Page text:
Monday, Nov. 30

GOOD MORNING – Eleven pages off the 2020 calendar in this eventful year, and there’s no end in sight. We’re hoping the best for the Christmas season with family and friends, but that may have to be different this year. Even in family units there have been cases of Coronavirus. All the regulations we abide by now, in most cases, can be confusing. For instance, a report about a young school child “in isolation” at home while three other family members go about their everyday routines outside the house. Explain me that. 

FERRIES CANCELLED – Gale force winds forced B.C. Ferries to keep ships in port for a number of morning sailings. The wind also caused numerous power outages. Environment Canada predicted damaging strong winds already this morning along both the west and east coast of Vancouver Island. The Pacific frontal system is bringing southeasterly winds of 70 – 90 km/h over the exposed coastal sections of Sunshine Coast, as well as the Central and northern sections of East Vancouver Island.

RONA ADVISES ON VIRUS CASE – Rona posted a notice on social media over the weekend, advising that a worker at the Nanaimo store tested positive for Coronavirus. “To protect the health and safety of our associates and customers, we proceeded to an extensive cleaning and disinfecting of the premises on Nov. 28 after closing the store. These actions were in addition to the enhanced cleaning and disinfecting measures already in place”, the notice read. The store was open Sunday. The employee’s most recent shift was Nov. 26 and Rona says other staff members deemed to have been in close contact have been put on paid quarantine.

TRAVEL RULES EXTENDED – Travel restrictions and rules to curb the spread of Coronavirus will be extended into January. Public Safety Minister Bill Blair and Health Minister Patty Hajdu said the measures would be in effect until Jan. 21, for travellers entering Canada from a country other than the United States. The ministers said restrictions for visitors crossing the border from the U.S. are in place until Dec. 21, but may be extended. Among the new rules is a requirement for anyone entering the country to self-isolate for 14 days.

MASKS NOT UNCONSTITUTIONAL – Some inconsiderate people are still refusing to wear masks, even arguing mandating them is unconstitutional. Victoria criminal lawyer Michael Mulligan says the constitution does not give people generalized right to do whatever they want. He says ordering everyone to wear masks is no different than any other laws that protects the public. Just like mandatory seat belts, bike helmets and posted speed limits, the government is allowed to implement laws to protect the public and public interests. There are those who still don’t want to wear masks, but it’s the law, he says.

Sunday, Nov. 29

GOOD MORNING – Get ready, it’s about to blow – southeast winds up to 80 km/h are expected to develop this afternoon or early Monday morning. Environment Canada issued special weather statements for the east coast of the Island from Duncan to Fanny Bay and the north Island, advising of potentially damaging winds for Sunday and Monday. Exposed coastal sections of the north Island will see very strong southeast winds near 80 km/h Sunday afternoon, with communities on the east coast of the Island feeling the effects of the strong winds just before midnight tonight.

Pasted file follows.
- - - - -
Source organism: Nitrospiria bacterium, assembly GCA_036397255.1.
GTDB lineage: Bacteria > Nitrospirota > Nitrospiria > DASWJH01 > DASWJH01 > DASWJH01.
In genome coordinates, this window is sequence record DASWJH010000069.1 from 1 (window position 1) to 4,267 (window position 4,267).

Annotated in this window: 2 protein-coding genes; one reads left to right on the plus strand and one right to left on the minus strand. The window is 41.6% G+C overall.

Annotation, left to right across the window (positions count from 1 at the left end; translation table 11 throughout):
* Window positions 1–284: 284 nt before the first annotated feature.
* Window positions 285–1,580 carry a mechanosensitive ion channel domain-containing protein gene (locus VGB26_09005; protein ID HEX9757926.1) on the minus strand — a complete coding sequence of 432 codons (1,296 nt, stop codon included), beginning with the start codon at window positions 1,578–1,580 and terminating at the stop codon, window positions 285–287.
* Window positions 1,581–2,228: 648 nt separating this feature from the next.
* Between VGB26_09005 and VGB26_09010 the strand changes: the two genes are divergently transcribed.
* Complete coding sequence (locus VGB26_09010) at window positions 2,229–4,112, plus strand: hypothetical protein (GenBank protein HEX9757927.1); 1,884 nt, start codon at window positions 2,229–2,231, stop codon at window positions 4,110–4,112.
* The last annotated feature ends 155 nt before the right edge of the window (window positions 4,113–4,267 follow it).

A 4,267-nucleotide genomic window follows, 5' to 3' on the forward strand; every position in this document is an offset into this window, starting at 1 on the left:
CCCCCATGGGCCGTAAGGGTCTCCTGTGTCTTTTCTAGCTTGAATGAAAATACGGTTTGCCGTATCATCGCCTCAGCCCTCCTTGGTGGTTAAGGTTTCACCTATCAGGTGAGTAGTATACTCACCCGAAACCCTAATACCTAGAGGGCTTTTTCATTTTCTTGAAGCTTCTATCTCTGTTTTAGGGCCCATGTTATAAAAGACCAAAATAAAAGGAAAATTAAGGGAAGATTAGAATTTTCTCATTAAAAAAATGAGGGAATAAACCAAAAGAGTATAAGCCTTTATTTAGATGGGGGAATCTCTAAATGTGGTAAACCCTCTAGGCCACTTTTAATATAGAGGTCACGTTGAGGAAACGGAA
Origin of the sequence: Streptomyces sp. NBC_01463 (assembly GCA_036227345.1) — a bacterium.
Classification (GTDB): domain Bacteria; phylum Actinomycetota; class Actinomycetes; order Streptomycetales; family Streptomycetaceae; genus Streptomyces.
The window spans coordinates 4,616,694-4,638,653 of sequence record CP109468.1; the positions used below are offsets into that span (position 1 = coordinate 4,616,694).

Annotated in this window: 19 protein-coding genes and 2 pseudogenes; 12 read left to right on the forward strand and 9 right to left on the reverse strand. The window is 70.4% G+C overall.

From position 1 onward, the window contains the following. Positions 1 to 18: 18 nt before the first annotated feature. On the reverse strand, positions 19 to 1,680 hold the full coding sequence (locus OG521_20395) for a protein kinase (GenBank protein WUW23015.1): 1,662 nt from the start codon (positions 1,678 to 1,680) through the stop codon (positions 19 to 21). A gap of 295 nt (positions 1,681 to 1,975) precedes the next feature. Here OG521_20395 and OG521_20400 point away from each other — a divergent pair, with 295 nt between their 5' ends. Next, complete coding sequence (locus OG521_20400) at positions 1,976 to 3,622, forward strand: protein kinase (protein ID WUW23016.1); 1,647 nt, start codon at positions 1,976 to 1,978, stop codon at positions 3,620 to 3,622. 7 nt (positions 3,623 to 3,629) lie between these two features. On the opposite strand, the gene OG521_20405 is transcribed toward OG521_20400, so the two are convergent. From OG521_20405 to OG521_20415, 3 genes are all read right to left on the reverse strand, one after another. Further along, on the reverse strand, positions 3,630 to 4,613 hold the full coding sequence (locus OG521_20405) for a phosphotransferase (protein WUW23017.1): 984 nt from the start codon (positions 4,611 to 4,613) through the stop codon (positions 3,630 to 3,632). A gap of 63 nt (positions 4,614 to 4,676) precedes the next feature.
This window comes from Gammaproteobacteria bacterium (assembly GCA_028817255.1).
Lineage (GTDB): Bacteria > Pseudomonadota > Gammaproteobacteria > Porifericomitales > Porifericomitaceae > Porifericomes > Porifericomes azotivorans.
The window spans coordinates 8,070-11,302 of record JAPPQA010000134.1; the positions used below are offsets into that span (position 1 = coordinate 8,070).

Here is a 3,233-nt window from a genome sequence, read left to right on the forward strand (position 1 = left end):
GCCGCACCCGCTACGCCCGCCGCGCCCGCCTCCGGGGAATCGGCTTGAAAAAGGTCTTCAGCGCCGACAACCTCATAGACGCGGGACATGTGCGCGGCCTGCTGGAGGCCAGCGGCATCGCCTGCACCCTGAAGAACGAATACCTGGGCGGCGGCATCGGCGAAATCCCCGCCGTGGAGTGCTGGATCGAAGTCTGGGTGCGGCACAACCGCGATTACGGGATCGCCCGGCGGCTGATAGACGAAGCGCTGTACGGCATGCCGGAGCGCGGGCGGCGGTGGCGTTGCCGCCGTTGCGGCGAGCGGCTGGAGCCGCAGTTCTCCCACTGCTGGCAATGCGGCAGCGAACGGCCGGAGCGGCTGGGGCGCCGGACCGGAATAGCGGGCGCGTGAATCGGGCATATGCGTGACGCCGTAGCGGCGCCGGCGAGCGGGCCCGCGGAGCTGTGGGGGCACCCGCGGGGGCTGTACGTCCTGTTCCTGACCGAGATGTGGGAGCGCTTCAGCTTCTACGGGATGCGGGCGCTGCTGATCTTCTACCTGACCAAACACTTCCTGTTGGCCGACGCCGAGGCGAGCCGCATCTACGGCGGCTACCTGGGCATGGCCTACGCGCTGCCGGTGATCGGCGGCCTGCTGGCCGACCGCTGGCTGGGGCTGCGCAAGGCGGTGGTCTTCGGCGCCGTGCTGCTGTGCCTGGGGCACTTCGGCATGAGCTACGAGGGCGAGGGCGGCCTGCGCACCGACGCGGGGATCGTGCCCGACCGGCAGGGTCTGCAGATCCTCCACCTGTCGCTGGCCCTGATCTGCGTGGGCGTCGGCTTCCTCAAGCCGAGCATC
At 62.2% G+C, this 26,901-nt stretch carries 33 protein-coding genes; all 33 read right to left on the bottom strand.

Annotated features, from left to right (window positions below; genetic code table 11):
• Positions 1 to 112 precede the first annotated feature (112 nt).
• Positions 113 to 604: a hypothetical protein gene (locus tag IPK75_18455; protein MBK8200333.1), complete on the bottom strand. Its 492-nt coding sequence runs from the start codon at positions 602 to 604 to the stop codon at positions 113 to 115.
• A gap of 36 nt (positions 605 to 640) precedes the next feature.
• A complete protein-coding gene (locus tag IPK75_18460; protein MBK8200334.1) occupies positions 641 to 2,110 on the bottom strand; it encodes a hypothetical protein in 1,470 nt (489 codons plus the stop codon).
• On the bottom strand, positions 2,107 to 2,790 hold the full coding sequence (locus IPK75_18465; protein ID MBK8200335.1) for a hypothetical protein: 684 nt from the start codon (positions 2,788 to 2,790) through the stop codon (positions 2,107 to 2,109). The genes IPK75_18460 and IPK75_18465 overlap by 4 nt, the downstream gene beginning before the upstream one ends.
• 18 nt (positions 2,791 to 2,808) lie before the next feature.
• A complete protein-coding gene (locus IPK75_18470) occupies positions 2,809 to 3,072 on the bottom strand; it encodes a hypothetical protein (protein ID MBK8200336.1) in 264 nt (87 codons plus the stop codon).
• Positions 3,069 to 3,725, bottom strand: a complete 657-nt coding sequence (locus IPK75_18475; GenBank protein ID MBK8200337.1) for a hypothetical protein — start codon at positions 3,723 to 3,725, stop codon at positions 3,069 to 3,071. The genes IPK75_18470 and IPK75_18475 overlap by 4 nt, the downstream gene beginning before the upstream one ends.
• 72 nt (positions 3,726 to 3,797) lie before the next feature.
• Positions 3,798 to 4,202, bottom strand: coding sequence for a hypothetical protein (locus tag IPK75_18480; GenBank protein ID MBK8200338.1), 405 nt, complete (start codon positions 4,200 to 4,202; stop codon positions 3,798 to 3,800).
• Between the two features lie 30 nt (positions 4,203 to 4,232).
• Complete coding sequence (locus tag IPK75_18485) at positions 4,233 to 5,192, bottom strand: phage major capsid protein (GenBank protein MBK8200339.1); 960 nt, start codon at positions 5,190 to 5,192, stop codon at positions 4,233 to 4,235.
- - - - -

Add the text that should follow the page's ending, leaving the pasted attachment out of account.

MASKS NOT UNCONSTITUTIONAL – Some inconsiderate people are still refusing to wear masks, even arguing mandating them is unconstitutional. Victoria criminal lawyer Michael Mulligan says the constitution does not give people generalized right to do whatever they want. He says ordering everyone to wear masks is no different than any other laws that protects the public. Just like mandatory seat belts, bike helmets and posted speed limits, the government is allowed to implement laws to protect the public and public interests. There are those who still don’t want to wear masks, but it’s the law, he says.

Ssaturday, Nov. 28

GOOD MORNING NANAIMO – When our local MLA Sheila Malcolmson was named Minister of Mental Health and Addictions by Premier John Horgan, her appointment letter set out an ambitious agenda. Some things really stand out on that list; I made an initial assessment and there’s a lot of promise. Check it out here.

GET A LITTLE SPARKLE – We may not be able to mingle but we can still get into our cars and take a ride down to Ladysmith which is sparkling with thousands and thousands of Christmas lights. It wasn’t easy, but festival president Alex Cook told NanaimoNewsNOW they managed to put up around 100,000 lights despite physical distancing restrictions. He said a lot of well-wishers thanked the volunteers because they were concerned it was going to be cancelled. 

ROTARY PUTS SHOULDERS TO THE WHEEL – The five Rotary Clubs in Nanaimo and Lantzville want all of us to shop and buy locally. They have created a “Sleigh Full of Deals” website which offers coupons with special deals from local businesses – and it’s all free. Businesses can add a coupon to attract more customers. We know small businesses have been faced with unprecedented strain this year. Local business owners, the ones who support youth sports leagues, silent auctions at fundraisers, organizations like the Child Development Centre, and charities such as Nanaimo Loaves and Fishes, are in need. Businesses can participate  by adding their coupon HERE. The program launches Dec. 1, and we’ll have the website link where you can download your “Sleigh Full Of Deals” and cash in on some great bargains.